How do you celebrate your imperfections?

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Kevin Burkart is one of two one-armed skydivers in the world. He raised over $120,000 for Parkinson’s disease last week.

If you ever wonder what it’s like to live generously with a disability, meet my friend Kevin Burkart.  He’s a self-described adrenaline junky who nearly lost his life in a dramatic snowmobile accident.  He survived, but totally lost the use of his left arm.  So how did he celebrate?

Last week Kevin Burkart  jumped out of an airplane continuing, his quest as a Skydiving fundraiser for Parkinson’s disease. He jumped 151 times in one day: a world record for one-armed skydivers. See the video of his first one-armed skydive here.

He’s no stranger to this kind of adventure: Kevin is a certified Scuba, Snowboard, Barefoot Water Skiing and Skydiving instructor. In 2008, he jumped out of an airplane 100 times in one day to raise money for Parkinson’s disease — in 2010, he completed 150 “perfect” skydives for the same cause. His motivation comes from his father’s own battle with Parkinson’s Disease.

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Kevin Burkart is a courageous fundraiser and an amazingly gifted athlete. His adaptive skydiving technique made the 151 jumps look easy.

But in 2012, in the process of planning for 300 Perfect Jumps, he found himself recovering from the permanent loss of the use of his left arm. That’s what makes his skydiving today so special — he could have retreated in a bitter pity party. He explains:

“Leadership is often doing things others say you cannot do. Sometimes that may include risk, serious risk. And if you’re ok with it, boldly go. Don’t let others change your DNA. No one knew what was going to happen skydiving with one arm. It’s not something you can practice. You need to just go do it. I had ideas, many stood in the way, arguing it was a bad idea. Adding a stirrup to steer with my feet? Death on a stick some said. Maybe. But I wanted to try it. Where would we be with adaptive athletics if those of us with different abilities didn’t push the envelope?”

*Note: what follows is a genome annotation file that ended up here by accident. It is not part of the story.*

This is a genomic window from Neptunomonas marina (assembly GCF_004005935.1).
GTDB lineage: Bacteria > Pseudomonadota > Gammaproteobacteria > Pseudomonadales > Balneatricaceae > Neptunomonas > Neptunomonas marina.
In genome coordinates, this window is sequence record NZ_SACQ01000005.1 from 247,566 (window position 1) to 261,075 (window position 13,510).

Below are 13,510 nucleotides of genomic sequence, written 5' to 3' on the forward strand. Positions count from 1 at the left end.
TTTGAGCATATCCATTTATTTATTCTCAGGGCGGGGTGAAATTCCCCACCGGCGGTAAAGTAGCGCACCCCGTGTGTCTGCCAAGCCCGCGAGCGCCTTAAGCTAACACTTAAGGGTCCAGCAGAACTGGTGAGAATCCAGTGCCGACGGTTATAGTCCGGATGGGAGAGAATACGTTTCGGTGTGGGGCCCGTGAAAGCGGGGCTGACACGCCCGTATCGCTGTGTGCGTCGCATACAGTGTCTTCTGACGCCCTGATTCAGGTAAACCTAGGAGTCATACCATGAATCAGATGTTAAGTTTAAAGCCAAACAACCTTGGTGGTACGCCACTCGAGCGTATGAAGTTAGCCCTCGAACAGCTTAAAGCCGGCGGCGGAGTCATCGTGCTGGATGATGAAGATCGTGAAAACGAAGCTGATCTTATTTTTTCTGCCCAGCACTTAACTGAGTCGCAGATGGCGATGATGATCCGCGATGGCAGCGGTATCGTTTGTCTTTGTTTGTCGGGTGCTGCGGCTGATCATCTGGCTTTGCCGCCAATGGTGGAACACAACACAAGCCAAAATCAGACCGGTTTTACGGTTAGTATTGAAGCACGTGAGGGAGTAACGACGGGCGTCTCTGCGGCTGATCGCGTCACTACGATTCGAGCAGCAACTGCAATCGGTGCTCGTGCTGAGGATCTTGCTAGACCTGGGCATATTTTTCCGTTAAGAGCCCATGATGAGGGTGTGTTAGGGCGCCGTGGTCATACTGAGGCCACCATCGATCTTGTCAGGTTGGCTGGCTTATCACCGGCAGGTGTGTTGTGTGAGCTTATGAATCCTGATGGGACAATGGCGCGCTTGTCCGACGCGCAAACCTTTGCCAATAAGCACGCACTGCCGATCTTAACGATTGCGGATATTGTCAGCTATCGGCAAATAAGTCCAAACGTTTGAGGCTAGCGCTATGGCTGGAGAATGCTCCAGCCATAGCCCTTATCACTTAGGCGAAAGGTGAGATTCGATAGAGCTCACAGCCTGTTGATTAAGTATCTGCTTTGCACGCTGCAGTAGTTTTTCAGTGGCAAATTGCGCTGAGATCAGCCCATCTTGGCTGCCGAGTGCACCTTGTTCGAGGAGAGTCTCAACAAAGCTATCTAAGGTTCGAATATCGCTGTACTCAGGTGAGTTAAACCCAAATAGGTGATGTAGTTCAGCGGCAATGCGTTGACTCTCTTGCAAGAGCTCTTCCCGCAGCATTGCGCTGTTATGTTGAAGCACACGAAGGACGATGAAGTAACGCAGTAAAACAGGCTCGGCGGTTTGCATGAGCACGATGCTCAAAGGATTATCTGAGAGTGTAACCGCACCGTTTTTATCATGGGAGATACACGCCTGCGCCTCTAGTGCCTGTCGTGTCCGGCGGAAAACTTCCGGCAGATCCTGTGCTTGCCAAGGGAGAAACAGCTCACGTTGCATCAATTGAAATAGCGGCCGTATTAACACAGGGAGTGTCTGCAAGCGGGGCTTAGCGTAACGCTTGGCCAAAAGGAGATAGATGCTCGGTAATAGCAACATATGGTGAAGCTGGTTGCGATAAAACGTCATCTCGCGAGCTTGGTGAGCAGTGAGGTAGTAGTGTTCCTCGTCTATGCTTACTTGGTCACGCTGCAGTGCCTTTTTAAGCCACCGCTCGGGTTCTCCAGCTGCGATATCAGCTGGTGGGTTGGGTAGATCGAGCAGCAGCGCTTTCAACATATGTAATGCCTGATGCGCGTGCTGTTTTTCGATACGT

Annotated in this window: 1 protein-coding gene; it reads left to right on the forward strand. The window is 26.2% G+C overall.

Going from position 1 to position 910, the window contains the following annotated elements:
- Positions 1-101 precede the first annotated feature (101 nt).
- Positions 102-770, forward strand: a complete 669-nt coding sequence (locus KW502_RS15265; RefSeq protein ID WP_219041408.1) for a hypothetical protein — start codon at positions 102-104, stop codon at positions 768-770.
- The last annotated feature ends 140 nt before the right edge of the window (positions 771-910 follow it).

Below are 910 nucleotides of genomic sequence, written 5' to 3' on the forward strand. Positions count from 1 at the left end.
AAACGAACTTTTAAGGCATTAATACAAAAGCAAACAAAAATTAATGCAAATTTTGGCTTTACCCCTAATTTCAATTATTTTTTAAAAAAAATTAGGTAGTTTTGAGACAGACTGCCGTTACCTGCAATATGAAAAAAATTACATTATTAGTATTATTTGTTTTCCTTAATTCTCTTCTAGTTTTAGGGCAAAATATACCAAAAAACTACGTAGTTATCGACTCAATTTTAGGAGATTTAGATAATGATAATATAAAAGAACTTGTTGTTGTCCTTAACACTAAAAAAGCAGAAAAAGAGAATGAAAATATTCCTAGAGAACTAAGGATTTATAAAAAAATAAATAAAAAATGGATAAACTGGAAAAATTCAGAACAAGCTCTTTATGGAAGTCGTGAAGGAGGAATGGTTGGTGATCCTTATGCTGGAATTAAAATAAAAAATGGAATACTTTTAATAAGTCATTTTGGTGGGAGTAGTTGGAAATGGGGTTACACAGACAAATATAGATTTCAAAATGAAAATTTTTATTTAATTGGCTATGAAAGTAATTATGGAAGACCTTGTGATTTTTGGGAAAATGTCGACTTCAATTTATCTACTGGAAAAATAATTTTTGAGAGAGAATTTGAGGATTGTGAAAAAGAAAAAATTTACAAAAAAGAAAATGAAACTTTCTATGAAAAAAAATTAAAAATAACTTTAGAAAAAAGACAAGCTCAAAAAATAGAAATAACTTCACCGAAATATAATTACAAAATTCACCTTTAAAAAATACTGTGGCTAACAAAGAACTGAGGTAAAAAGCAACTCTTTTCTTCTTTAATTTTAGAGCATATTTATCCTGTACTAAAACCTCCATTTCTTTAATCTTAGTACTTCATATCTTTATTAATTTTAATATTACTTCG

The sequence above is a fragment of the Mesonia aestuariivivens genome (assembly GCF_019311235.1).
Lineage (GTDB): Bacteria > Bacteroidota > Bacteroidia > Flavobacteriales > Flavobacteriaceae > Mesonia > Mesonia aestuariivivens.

Good leaders make a habit of embracing our flaws.  And we celebrate life by generously giving our time and talents for the benefit of others.

Like all of us, Kevin is brilliantly imperfect: what are you doing to celebrate your imperfections?[/fusion_builder_column][/fusion_builder_row][/fusion_builder_container]

2 Comments

  1. Tim S on July 2, 2013 at 2:16 pm

    I used to think you had to be perfect, especially as a leader. That’s an impossible and unrealistic goal to have, and in fact, has the opposite effect of what I was trying to achieve.

    I’ve learned to embrace and celebrate all my imperfections, of which I have many. I use them as teachable moments to my coworkers, team members, and people I lead. Sharing your imperfections, and what you have learned from them, is so important to help others work through theirs.

    The human spirit is wired to take risks and overcome obstacles. Having a strong network of friends, family, and faith help you realize you can’t always do it alone, but you are supported and loved.

    The other thing I have to celebrate my imperfections is looking at this quote which hangs in my office right next to a picture of the man who said it:

    “You may not realize it when it happens, but a kick in the teeth may be the best thing in the world for you.” – Walt Disney



  2. Tim S on July 2, 2013 at 8:16 am

    I used to think you had to be perfect, especially as a leader. That’s an impossible and unrealistic goal to have, and in fact, has the opposite effect of what I was trying to achieve.

    I’ve learned to embrace and celebrate all my imperfections, of which I have many. I use them as teachable moments to my coworkers, team members, and people I lead. Sharing your imperfections, and what you have learned from them, is so important to help others work through theirs.

    The human spirit is wired to take risks and overcome obstacles. Having a strong network of friends, family, and faith help you realize you can’t always do it alone, but you are supported and loved.

    The other thing I have to celebrate my imperfections is looking at this quote which hangs in my office right next to a picture of the man who said it:

    “You may not realize it when it happens, but a kick in the teeth may be the best thing in the world for you.” – Walt Disney



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